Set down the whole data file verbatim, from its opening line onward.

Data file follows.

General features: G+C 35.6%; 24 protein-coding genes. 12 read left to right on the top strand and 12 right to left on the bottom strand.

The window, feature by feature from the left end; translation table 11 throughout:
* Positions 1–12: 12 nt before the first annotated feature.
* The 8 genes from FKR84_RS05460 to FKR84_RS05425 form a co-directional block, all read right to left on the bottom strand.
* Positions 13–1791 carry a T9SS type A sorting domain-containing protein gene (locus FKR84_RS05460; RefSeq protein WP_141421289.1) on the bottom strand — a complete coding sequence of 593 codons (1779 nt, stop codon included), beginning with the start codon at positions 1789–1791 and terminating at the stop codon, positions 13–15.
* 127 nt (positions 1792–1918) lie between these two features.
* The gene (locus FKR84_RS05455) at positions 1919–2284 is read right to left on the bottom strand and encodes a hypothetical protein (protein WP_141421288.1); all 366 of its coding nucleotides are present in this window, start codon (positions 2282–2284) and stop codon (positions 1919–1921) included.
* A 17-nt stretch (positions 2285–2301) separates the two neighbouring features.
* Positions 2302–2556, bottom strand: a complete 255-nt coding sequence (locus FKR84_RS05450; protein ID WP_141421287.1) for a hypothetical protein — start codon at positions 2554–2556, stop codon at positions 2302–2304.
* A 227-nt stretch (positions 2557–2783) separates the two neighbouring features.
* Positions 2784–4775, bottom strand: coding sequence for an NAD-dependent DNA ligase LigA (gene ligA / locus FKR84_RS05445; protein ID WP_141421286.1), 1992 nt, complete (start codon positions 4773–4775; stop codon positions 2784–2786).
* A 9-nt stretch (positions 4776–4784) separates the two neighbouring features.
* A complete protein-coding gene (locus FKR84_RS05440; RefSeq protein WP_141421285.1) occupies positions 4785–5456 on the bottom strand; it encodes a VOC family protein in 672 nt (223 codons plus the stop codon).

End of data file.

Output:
General features: G+C 35.6%; 24 protein-coding genes. 12 read left to right on the top strand and 12 right to left on the bottom strand.

The window, feature by feature from the left end; translation table 11 throughout:
* Positions 1–12: 12 nt before the first annotated feature.
* The 8 genes from FKR84_RS05460 to FKR84_RS05425 form a co-directional block, all read right to left on the bottom strand.
* Positions 13–1791 carry a T9SS type A sorting domain-containing protein gene (locus FKR84_RS05460; RefSeq protein WP_141421289.1) on the bottom strand — a complete coding sequence of 593 codons (1779 nt, stop codon included), beginning with the start codon at positions 1789–1791 and terminating at the stop codon, positions 13–15.
* 127 nt (positions 1792–1918) lie between these two features.
* The gene (locus FKR84_RS05455) at positions 1919–2284 is read right to left on the bottom strand and encodes a hypothetical protein (protein WP_141421288.1); all 366 of its coding nucleotides are present in this window, start codon (positions 2282–2284) and stop codon (positions 1919–1921) included.
* A 17-nt stretch (positions 2285–2301) separates the two neighbouring features.
* Positions 2302–2556, bottom strand: a complete 255-nt coding sequence (locus FKR84_RS05450; protein ID WP_141421287.1) for a hypothetical protein — start codon at positions 2554–2556, stop codon at positions 2302–2304.
* A 227-nt stretch (positions 2557–2783) separates the two neighbouring features.
* Positions 2784–4775, bottom strand: coding sequence for an NAD-dependent DNA ligase LigA (gene ligA / locus FKR84_RS05445; protein ID WP_141421286.1), 1992 nt, complete (start codon positions 4773–4775; stop codon positions 2784–2786).
* A 9-nt stretch (positions 4776–4784) separates the two neighbouring features.
* A complete protein-coding gene (locus FKR84_RS05440; RefSeq protein WP_141421285.1) occupies positions 4785–5456 on the bottom strand; it encodes a VOC family protein in 672 nt (223 codons plus the stop codon).